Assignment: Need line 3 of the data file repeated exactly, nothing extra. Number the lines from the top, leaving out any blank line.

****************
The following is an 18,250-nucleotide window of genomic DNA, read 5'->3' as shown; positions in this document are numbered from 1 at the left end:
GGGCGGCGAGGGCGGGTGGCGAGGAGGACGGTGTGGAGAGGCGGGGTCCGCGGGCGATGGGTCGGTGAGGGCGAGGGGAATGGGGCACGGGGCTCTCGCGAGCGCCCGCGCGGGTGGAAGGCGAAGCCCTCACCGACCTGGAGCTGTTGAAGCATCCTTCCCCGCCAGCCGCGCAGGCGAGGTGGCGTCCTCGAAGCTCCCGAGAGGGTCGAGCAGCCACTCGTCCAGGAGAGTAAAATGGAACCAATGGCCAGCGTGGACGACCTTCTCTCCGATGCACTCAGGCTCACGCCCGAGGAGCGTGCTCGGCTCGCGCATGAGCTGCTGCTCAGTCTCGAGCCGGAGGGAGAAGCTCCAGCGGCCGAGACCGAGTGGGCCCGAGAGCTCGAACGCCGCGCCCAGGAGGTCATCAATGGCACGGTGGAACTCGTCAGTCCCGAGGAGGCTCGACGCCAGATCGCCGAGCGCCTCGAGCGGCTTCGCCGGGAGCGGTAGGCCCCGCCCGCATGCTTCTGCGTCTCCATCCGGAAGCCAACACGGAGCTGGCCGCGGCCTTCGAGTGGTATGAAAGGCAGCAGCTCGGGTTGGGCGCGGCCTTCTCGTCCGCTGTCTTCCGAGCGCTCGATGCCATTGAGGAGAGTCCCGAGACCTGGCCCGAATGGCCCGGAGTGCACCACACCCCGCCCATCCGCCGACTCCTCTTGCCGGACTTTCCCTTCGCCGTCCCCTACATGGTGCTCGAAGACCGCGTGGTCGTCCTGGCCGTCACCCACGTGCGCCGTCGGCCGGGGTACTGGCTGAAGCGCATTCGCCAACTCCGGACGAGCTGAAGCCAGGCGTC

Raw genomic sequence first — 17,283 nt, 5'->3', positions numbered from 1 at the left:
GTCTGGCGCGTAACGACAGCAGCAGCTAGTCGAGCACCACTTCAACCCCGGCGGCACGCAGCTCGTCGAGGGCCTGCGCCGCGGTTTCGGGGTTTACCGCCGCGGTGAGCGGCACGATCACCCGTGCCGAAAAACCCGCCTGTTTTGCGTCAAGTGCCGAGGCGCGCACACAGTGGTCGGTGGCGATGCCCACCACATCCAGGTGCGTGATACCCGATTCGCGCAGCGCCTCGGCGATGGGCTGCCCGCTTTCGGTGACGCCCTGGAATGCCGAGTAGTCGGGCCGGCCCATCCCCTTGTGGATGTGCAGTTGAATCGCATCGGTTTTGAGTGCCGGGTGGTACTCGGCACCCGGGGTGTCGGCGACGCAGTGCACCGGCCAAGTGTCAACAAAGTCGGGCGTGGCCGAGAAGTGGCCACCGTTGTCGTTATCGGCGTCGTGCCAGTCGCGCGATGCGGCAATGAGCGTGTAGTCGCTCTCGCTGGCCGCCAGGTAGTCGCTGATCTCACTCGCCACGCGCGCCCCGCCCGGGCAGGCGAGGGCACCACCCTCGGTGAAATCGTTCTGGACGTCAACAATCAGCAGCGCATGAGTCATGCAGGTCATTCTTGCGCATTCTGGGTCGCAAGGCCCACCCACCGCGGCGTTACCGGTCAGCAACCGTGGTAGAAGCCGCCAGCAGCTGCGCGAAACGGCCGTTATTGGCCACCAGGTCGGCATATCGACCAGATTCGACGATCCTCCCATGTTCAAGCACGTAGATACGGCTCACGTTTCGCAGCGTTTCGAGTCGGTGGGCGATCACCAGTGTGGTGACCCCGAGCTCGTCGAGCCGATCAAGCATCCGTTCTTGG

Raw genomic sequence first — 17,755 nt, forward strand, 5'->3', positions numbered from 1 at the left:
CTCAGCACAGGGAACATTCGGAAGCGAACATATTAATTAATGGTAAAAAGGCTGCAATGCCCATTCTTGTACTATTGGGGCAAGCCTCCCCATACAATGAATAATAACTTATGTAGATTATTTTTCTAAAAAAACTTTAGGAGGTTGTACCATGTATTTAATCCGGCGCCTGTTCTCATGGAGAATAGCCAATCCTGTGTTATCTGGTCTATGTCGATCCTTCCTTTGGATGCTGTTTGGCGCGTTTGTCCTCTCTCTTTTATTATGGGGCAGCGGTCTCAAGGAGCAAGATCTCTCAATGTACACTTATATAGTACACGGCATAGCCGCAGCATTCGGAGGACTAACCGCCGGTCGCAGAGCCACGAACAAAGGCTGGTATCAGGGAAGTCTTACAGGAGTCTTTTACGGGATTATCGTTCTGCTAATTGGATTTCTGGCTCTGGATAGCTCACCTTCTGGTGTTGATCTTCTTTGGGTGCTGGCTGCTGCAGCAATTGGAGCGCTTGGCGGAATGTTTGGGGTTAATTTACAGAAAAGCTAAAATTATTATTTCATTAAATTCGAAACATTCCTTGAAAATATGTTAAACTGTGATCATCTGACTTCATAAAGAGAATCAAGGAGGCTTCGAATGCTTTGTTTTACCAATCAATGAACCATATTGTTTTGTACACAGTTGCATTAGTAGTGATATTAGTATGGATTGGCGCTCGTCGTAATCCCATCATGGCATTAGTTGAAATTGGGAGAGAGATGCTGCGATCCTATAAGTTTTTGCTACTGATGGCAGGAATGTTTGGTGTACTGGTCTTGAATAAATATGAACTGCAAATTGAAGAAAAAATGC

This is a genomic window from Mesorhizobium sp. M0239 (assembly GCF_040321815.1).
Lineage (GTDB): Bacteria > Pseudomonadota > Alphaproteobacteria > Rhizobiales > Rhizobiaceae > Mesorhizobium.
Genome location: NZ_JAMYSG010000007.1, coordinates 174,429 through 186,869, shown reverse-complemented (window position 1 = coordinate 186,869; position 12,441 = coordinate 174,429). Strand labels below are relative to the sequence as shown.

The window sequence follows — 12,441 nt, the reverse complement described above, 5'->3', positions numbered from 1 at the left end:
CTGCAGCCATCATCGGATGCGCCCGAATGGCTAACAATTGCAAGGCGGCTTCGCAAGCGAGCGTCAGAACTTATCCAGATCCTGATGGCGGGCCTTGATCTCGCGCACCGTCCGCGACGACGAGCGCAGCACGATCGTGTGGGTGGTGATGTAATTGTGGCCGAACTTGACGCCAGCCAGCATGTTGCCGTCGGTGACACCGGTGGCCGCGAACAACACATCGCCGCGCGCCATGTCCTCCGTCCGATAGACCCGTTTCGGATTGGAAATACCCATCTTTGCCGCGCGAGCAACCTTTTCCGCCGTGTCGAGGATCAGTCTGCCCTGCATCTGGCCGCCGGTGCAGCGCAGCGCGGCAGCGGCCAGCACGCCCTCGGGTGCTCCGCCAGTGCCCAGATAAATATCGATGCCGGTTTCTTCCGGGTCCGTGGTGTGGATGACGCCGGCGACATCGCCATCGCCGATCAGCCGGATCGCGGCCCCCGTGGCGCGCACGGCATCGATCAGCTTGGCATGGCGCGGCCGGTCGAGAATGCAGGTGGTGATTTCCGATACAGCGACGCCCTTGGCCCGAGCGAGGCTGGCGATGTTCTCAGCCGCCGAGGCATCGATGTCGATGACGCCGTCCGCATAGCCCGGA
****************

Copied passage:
Raw genomic sequence first — 17,283 nt, 5'->3', positions numbered from 1 at the left: